Details Of FBI Raid On Video Poker Machines Released
Posted June 20, 2002
RALEIGH, N.C. — The U.S. District Court released search warrants Thursday that give some detail into what the FBI found in their raid on area businesses with video poker machines Monday.
Video poker is one of North Carolina's dirty little secrets. Everyone knows that businesses pay out cash winnings even though it is illegal. But that has largely been ignored -- until now.
The U.S. District Court released 19 search warrants Thursday for businesses in Wake and Johnston counties. FBI agents confiscated 68 video poker machines and nearly $200,000 in cash.
Details from the 164-page report show agents confiscated the most equipment and cash from a large, game-leasing business owned by Ricky Godwin.
"I was sorry to hear that my friend Ricky Godwin was involved in this operation. I haven't had the chance to talk with him," said Rep. Leo Daughtry, house minority leader.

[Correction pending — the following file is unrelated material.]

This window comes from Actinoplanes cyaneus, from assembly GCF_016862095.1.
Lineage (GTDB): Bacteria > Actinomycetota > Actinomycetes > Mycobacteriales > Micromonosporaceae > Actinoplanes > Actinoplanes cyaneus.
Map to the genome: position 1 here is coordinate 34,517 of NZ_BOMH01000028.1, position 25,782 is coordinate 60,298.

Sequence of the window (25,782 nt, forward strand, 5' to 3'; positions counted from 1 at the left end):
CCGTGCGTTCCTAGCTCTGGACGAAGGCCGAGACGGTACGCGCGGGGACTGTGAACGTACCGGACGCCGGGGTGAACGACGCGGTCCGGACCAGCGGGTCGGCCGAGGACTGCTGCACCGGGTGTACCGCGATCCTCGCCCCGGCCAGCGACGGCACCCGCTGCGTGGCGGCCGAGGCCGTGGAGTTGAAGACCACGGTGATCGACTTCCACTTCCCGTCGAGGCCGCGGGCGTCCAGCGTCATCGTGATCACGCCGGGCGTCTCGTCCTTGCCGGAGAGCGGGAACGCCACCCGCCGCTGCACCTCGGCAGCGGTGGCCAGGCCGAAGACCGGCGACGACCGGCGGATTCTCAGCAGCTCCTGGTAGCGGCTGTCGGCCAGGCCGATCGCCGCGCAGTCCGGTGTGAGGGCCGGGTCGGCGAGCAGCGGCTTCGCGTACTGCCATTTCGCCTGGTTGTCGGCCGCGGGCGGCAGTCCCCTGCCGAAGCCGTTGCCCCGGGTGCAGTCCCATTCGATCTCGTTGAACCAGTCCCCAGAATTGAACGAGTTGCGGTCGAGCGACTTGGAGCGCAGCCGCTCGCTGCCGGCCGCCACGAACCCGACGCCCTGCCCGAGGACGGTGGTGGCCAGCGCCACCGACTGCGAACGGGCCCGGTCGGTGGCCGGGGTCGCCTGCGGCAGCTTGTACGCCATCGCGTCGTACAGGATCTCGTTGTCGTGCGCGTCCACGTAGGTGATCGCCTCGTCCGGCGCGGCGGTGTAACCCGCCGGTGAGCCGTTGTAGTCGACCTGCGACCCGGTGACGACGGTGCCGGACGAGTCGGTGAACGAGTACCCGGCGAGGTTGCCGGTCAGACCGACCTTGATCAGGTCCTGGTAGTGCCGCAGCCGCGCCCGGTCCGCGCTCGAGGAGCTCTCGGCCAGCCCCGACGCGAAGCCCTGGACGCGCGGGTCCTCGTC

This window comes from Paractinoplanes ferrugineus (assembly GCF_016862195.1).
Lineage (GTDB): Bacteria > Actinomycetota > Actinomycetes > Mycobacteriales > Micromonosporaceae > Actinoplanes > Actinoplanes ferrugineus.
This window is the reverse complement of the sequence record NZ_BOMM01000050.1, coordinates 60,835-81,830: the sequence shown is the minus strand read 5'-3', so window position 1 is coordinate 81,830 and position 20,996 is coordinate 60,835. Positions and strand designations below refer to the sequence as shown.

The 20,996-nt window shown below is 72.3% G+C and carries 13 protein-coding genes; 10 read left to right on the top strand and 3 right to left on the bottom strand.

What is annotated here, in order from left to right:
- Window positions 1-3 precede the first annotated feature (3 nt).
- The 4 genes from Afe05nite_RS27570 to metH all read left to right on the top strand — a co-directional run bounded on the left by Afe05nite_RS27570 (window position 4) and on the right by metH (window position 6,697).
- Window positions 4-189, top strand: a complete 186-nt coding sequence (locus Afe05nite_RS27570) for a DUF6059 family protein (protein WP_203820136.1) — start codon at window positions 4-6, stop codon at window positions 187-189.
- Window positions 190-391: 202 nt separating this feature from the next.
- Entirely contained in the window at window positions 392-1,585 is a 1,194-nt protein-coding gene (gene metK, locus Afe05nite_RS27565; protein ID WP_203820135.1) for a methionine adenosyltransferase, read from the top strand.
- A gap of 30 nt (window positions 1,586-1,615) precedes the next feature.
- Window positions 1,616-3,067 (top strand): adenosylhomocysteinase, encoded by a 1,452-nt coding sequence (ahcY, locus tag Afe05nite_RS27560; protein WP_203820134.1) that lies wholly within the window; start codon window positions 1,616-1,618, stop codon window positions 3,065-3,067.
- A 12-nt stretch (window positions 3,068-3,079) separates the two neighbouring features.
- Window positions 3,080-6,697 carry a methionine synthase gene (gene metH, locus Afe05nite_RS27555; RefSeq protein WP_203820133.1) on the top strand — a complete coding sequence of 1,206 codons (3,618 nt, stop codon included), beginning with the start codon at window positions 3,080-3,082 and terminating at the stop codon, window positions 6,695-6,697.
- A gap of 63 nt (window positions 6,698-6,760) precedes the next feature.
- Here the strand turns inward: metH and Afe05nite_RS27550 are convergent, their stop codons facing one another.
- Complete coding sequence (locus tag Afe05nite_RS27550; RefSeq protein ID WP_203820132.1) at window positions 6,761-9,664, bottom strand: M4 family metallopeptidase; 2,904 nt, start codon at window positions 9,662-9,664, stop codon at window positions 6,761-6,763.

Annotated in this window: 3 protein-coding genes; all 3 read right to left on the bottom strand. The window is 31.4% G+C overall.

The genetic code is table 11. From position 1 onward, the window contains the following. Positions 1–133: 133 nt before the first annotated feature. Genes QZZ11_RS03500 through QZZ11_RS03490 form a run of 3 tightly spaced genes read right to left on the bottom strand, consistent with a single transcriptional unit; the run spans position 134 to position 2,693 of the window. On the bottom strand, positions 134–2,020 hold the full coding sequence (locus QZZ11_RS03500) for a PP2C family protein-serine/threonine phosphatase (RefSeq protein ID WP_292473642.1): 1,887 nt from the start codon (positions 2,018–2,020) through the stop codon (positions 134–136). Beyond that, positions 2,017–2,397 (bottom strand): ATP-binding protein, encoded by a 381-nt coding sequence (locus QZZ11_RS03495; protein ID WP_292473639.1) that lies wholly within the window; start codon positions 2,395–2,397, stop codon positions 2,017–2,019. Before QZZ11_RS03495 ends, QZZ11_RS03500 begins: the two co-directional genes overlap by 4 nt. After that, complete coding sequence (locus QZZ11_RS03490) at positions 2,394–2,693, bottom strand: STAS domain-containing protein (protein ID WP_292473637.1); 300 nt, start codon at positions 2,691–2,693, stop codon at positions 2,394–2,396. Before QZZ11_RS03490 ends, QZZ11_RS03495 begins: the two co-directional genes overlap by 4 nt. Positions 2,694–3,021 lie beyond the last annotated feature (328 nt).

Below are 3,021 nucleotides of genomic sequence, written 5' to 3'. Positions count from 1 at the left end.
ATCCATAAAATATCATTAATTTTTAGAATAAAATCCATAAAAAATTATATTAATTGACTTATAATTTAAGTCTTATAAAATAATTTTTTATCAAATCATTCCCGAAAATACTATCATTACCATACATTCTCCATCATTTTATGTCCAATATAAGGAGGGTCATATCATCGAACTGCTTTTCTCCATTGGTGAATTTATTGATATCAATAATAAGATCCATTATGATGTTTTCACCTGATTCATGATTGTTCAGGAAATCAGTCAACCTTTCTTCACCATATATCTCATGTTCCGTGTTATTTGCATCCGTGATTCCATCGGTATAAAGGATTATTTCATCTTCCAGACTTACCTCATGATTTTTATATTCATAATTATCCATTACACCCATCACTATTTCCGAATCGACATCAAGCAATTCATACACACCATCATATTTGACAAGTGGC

Daughtry represents the gaming industry's trade group in North Carolina. He admits that he has received campaign contributions from Godwin and others in the industry.
Daughtry said the money does not buy political influence.
"There's nothing illegal, that's been going on for years. There are 800 lobbyists who work these halls for their clients and that's just the way its been here as well as in Washington," he said.
Investigators confiscated machines from restaurants in Raleigh and Cary, convenience stores in Fuquay-Varina and a bingo parlor in Garner.
In 2000, the General Assembly put restrictions on video poker. Daughtry said it may be time to revisit the law.
"We are trying to live underneath the law and trying to abide by the law. There are certain things in the law that we might be able to do to make it better for everyone.
No charges have been field in connection with Monday's raids, which is part of an ongoing probe.
So far, 11 people have been charged with illegal gambling across the state.